New Wine in Old Bottles: An Experimental Study of How Voters Respond When New Issues are Given a Religious Frame
34 Pages Posted: 19 Jul 2010 Last revised: 12 Sep 2010
Date Written: 2010
This paper uses experiments to test voters’ reactions when liberal issue positions on the environment (global warming) and capital punishment are framed in religious language. We ran two experiments. In the first experiment, voters evaluated a single (hypothetical) candidate, and we manipulated whether that candidate used a religious or secular rationale for a liberal policy position. In the second experiment, voters chose between two (hypothetical) candidates — one Republican, one Democrat — and we manipulated both the candidates’ positions as well as whether they used a religious or secular frame for the issues. We find in the single-candidate experiments that low religiosity voters are repelled by God-talk on the environment by Republicans and Democrats, with no effect for high religiosity voters. Neither high nor low religiosity voters react to a religious frame for the death penalty. However, in a two-candidate experiment, God-talk on the environment by candidates of either party increases support among high religiosity voters. But Democratic candidates also suffer a decline of support among low religiosity voters under these circumstances. On the death penalty, God-talk by a Democrat leads to less support among low religiosity voters and no gain among high religiosity voters; there is no effect for Republican candidates.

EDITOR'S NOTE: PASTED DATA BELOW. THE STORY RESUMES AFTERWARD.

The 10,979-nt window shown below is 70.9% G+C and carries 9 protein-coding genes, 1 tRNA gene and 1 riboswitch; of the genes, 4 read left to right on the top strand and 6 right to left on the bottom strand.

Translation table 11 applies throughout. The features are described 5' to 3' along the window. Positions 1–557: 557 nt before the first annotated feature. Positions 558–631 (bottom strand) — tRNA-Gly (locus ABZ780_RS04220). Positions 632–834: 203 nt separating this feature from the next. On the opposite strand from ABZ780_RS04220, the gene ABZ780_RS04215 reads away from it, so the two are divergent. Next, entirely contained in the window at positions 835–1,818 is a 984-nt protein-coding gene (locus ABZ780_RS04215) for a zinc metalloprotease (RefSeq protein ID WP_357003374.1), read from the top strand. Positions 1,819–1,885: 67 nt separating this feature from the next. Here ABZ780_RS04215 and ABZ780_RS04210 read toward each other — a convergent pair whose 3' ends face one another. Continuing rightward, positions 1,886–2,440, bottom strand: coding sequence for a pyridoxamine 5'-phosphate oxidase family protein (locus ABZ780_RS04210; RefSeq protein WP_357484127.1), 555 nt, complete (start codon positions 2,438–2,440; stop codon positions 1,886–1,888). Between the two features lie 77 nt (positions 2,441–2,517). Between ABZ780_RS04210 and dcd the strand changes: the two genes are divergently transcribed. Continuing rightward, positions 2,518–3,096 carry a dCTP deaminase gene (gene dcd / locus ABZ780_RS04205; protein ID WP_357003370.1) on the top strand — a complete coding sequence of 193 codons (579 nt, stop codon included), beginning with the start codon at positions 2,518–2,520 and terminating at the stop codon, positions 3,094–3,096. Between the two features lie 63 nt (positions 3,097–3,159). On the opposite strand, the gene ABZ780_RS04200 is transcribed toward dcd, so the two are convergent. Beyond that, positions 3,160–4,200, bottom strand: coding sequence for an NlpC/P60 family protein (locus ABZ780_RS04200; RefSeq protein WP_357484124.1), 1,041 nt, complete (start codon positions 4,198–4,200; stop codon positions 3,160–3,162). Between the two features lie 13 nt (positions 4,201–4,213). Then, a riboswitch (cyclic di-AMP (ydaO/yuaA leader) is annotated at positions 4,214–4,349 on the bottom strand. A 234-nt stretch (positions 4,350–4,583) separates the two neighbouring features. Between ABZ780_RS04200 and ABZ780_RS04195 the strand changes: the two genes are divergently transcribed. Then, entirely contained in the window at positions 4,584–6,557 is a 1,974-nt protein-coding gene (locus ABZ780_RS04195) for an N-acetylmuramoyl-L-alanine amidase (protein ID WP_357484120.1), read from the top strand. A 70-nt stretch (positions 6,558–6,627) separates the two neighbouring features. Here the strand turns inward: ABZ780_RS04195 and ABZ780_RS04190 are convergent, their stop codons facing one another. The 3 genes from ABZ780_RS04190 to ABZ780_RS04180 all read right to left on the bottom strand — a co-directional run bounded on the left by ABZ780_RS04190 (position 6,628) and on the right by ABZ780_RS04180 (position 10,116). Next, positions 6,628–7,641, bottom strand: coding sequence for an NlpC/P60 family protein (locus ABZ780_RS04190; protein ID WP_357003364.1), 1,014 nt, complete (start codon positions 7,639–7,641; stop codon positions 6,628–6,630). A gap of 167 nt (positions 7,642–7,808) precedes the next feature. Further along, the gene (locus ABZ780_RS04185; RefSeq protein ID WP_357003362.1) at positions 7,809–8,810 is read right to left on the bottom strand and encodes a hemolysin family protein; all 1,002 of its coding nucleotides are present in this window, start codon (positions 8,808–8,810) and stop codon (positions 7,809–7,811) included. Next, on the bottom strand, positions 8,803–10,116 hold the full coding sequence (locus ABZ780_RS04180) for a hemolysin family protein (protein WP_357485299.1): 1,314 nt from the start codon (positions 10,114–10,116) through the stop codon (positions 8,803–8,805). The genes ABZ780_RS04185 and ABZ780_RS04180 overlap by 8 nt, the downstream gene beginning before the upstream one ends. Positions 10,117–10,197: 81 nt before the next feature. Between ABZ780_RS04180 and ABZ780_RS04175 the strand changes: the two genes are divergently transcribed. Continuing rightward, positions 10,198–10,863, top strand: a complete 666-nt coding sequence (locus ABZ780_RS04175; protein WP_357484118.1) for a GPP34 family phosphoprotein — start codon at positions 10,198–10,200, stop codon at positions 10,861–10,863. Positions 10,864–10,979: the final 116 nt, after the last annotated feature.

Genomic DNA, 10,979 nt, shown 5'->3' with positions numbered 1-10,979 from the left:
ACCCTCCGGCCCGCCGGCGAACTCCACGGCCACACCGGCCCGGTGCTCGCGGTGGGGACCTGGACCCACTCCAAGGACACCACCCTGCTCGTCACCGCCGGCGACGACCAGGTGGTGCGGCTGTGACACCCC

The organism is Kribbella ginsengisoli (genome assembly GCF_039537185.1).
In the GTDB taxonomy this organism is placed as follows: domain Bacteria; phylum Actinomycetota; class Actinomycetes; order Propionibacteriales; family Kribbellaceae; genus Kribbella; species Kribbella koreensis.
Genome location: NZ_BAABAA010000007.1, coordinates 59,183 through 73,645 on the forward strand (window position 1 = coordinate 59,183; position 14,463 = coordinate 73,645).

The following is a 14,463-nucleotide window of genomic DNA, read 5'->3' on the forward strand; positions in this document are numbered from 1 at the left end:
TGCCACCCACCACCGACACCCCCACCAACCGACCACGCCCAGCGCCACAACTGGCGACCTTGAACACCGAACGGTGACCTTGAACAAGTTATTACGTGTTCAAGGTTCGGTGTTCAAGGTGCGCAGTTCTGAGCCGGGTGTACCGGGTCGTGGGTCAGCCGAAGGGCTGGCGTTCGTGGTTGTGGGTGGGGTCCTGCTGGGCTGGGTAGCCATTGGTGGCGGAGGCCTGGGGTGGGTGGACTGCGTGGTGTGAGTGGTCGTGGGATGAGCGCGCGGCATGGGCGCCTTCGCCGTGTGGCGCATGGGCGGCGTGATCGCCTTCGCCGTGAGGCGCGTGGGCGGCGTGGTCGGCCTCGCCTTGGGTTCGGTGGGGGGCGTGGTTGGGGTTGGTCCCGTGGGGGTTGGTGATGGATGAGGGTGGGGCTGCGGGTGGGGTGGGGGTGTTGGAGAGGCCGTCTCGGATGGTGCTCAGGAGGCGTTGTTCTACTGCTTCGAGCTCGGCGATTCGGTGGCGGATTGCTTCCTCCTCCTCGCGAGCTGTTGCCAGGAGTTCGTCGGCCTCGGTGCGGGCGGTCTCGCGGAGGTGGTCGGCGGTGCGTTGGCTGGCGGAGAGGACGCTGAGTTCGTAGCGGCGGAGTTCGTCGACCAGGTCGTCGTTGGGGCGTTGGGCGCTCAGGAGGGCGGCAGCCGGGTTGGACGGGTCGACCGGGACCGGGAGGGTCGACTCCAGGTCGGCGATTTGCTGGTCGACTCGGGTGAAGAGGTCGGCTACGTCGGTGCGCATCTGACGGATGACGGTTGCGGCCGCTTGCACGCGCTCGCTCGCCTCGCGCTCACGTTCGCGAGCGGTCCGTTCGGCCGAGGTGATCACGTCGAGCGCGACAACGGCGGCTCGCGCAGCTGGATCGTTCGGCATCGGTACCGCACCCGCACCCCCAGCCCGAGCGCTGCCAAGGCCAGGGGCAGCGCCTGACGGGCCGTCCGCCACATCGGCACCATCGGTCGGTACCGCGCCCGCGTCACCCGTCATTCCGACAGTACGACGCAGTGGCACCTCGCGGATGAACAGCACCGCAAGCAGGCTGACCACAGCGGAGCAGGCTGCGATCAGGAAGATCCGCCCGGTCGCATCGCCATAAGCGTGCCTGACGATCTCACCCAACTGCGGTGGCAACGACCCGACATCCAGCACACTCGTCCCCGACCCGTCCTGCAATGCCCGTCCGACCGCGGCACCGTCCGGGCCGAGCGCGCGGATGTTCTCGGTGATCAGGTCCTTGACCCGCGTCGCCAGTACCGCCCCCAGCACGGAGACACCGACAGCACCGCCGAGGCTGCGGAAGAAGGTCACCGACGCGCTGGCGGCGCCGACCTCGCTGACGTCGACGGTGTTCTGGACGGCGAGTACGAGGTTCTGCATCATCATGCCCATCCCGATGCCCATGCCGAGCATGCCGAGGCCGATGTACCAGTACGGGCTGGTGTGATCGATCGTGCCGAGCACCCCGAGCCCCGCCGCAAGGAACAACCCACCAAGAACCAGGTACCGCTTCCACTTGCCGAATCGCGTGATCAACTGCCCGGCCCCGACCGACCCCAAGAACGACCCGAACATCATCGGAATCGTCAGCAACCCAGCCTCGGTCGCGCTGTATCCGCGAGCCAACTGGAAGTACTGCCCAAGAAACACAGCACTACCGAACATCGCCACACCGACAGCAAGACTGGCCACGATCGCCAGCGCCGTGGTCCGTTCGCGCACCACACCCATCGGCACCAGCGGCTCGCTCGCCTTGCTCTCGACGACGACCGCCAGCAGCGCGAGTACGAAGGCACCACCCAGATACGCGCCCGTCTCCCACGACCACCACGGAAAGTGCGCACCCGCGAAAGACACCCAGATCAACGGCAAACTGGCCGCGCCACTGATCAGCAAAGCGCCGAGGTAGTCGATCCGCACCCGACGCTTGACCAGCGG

Keywords: framing, religion and politics
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